Tested Butler defense takes on high-octane Highland

09/18/2013 3:09 PM

09/19/2013 8:58 AM

Every year, the fraternity of players that make up the Butler Community College defense continues to grow. And over that time, maybe, it has become something more than just a bunch of guys who played college football together.

For example, they have created their own language. Listen to them talk to each other at practice and watch them interact on Twitter and Facebook and you’ll understand immediately.

A “Little Jimmy” is a young player who comes into the program. A “Craze Dawg” is a member of the Butler defense. “Chaos Tempo” is the pace at which the defense is expected to play.

To wit: “Little Jimmy came to Butler and turned into a Craze Dawg. He always played at Chaos Tempo.”

“It’s something that was inititated by (Butler associated head coach) Steve Braet, and I just loved everything about it,” said Butler defensive coordinator Tim Schaffner, who is in his ninth season. “And over the years it’s taken on a clubbish, fraternity, secret-society type of deal where the guys feel like they’re part of a special defense. The play, as of late, has reflected that.”

Coming off last year’s sophomore-heavy, national runner-up team that led the Jayhawk Conference in total defense, scoring defense, rushing defense and sacks, there has been little to no dropoff this year as the Grizzlies are off to a 4-0 start and ranked No. 4 in the country headed into Saturday night’s game against Highland (2-2, 1-1 Jayhawk) in El Dorado. And that’s with just one part-time starter back.

“We don’t feel like there’s just one star on the defense, we feel like we’re all stars, like we can all shine,” said Butler defensive end Gabe Luna, a Garden City native. “How we talk to each other, that’s just our … vernacular. We’re a big family.”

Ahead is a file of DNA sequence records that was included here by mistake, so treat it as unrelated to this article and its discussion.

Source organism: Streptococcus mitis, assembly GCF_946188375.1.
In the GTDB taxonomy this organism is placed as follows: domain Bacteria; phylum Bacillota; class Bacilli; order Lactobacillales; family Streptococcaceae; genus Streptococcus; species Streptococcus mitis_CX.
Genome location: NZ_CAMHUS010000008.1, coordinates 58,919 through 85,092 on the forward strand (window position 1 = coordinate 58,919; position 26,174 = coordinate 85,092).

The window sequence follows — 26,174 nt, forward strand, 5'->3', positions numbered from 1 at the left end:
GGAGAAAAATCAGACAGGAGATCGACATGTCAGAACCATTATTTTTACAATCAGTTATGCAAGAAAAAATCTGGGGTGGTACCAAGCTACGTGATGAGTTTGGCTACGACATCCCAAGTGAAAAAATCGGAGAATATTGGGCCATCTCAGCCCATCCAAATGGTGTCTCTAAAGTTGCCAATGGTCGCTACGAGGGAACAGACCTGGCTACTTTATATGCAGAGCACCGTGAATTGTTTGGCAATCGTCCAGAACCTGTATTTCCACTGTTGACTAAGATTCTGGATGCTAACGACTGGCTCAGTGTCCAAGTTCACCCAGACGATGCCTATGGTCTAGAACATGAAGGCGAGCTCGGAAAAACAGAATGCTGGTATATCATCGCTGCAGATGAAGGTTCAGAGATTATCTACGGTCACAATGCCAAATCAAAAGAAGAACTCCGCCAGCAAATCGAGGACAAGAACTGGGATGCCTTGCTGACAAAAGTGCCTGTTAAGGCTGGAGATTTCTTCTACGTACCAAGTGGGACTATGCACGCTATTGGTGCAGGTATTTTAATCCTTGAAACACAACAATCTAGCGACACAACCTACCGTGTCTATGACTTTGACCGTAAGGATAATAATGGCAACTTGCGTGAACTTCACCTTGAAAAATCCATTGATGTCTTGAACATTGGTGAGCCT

Butler leads the Jayhawk in sacks and has the top scoring defense and rushing defense in the league. The Grizzlies are second in total defense and pass defense behind Garden City.

“It’s kind of like being in a family in that you know your place and the sophomores are the older brothers, but you know eventually they’ll be gone and you’ll have to take their place,” Schaffner said. “And when they leave, you’re going to have to be the head of the household. It doesn’t take very long for us to talk to the freshmen in December, after the season’s over, and tell them they have to do what it takes to keep that tradition, to become part of that lore and that history.”

Highland, coached by former Butler offensive coordinator Ryan Held, has the Jayhawk’s top offense, averaging 504.5 yards. Highland freshman quarterback Brandon Bergeron leads the league with 1,294 passing yards, 11 touchdowns and two interceptions.

“Their schemes are good, their coach is good and a former Butler guy, so he knows us,” Butler sophomore defensive back Branden Dozier said. “The rest of our schedule is pretty tough, but that’s what helps us focus and prepare for the big games and settle into our routines. These are all well-coached, well-prepared teams we have coming up.”

Butler has four regular-season games left between now and Oct. 26, including two open weeks.

“This is an unusual year in Kansas, right now its hard to tell what’s up and what’s down,” Schaffner said. “Some teams we’ve already played may end up ranked, or one of the best teams in the conference, and we may have the meat of our schedule still coming up. We have to be prepared for anything.”

All part of being a Little Jimmy. Or a Craze Dawg.

“My son, Brady, is 3 years old and he’s always at practice and everybody calls him Little Jimmy,” Schaffner said, laughing. “And it makes him so mad, he’s always like, ‘My name’s Brady, not Jimmy,’ and it cracks us up. It’s our term of endearment.”

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